If those arrested come from powerful tribes or have government connections, they are often quickly released. Those with fewer connections, such as antinuclear activist Basel Burgan, are subject to long “administrative” detentions, sustained harassment and trials in which judges do not presume innocence. Hamzeh emphasized this lack of tolerance in his video and in a voice recording issued Monday morning. He said he was told that he was being detained merely for being present at a meeting in which the king and regime were criticized.

Why now?

Jordanians have taken to the streets in large numbers on several occasions since May 2018, over taxes, unemployment and cuts in subsidies, and when a hospital’s depleted oxygen supplies led to several covid-19 deaths. Parliamentarians and other opposition voices have openly criticized Jordan’s recently signed new agreement with the United States, done without the National Assembly’s approval. The agreement allows U.S. troops in Jordan to carry weapons and transport military equipment and lets U.S. ships, aircraft and military personnel enter without a visa. Jordanian government officials responded that nothing in the agreement violated Jordan’s sovereignty.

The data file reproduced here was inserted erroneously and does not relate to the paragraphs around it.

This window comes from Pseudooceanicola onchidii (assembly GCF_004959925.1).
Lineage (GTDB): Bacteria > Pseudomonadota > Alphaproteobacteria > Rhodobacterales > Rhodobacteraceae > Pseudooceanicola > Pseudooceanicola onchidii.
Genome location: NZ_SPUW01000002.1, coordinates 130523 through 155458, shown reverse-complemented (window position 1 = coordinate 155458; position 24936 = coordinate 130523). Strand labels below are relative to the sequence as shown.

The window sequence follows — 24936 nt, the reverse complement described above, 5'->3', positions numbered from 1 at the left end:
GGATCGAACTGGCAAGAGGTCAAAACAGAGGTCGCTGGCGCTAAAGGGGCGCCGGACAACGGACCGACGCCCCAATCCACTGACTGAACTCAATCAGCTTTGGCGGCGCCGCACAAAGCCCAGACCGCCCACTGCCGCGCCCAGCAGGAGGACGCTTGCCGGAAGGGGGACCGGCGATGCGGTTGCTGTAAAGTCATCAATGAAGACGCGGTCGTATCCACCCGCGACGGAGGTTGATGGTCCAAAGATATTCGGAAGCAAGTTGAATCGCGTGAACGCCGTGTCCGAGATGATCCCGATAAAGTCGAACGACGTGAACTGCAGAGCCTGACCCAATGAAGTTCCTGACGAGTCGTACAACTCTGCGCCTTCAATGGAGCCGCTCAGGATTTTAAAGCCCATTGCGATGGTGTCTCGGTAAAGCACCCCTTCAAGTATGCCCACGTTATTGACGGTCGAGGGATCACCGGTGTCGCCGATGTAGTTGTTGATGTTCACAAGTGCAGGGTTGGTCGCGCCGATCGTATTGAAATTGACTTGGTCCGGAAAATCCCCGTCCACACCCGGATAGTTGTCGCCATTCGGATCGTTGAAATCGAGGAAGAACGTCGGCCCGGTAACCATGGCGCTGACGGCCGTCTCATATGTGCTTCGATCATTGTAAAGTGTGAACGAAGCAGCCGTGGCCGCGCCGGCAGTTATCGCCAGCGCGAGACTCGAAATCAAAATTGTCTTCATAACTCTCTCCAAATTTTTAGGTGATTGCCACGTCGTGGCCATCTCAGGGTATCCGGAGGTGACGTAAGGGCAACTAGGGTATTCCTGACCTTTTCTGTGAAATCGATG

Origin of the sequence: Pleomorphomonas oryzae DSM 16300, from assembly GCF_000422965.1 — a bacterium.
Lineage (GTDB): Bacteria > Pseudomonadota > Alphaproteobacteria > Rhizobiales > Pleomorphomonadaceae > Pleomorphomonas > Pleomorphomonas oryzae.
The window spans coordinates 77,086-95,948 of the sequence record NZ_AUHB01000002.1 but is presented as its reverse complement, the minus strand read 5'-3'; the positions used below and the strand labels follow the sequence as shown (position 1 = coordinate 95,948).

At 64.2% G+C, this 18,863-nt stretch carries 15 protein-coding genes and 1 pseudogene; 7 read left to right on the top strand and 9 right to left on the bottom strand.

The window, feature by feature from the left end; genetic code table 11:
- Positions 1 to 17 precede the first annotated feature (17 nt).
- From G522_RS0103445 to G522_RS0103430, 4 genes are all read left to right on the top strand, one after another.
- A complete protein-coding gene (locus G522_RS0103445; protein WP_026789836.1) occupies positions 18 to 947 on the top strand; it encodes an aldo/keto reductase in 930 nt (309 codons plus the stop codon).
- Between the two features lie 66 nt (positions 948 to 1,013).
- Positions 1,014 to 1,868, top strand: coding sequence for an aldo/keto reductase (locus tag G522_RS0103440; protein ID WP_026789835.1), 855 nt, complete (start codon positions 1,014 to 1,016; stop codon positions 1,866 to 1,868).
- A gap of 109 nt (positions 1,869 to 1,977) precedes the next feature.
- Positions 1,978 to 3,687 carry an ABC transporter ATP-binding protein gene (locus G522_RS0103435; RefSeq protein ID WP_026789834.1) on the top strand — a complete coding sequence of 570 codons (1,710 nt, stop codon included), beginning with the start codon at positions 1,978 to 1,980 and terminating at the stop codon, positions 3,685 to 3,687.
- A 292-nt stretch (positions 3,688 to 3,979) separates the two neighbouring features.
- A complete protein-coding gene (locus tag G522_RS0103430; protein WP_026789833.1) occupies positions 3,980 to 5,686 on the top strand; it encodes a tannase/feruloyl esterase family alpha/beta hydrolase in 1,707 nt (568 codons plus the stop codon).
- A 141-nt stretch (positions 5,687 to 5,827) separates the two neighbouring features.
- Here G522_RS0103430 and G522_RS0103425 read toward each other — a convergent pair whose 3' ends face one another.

Whether the alleged coup plot was real or the government invented it to silence dissent, it’s particularly significant that some members of the royal family have moved against others.

Among East Bank-dominated security agencies, small divides have emerged in recent years around quiet criticism of the king. In East Bank circles more broadly, some have suggested that Abdullah may be Jordan’s last king, and a few even have called for an end to the monarchy. As my book and others have documented, Hamzeh’s name periodically comes up in such discussions as a possible alternative to Abdullah.

But while Hamzeh has been a vocal critic of government corruption, one of the others arrested, Bassam Awadullah, former head of the royal court, was not. Indeed, protesters have widely and repeatedly criticized him of corruption in overseeing the country’s privatization of state-held industries.

So what’s behind the arrests? Without any meaningful free media in Jordan, Jordanians are speculating on social media. The government stated that foreign elements were encouraging “sedition,” so some think that Saudi Crown Prince Mohammed bin Salman could be involved. Awadullah was formerly a special envoy to Saudi Arabia until he became Mohammed’s personal adviser. Others suggest that perhaps the regime’s goal was to use the supposed foreign conspiracy to silence Hamzeh while arresting the highly unpopular Awadullah — a possible public relations move that backfired when Hamzeh’s video emerged.

Conspiracy or no conspiracy, the regime is throwing its security services’ full force into suppressing political dissent, adding Jordan to the growing list of countries that are becoming more repressive and less democratic.

Jillian Schwedler (@DrJSchwedler) is professor of political science at Hunter College and the Graduate Center and a nonresident fellow at the Crown Center for the Middle East at Brandeis University. Her latest book, “Protesting Jordan,” will be published by Stanford University Press in 2022.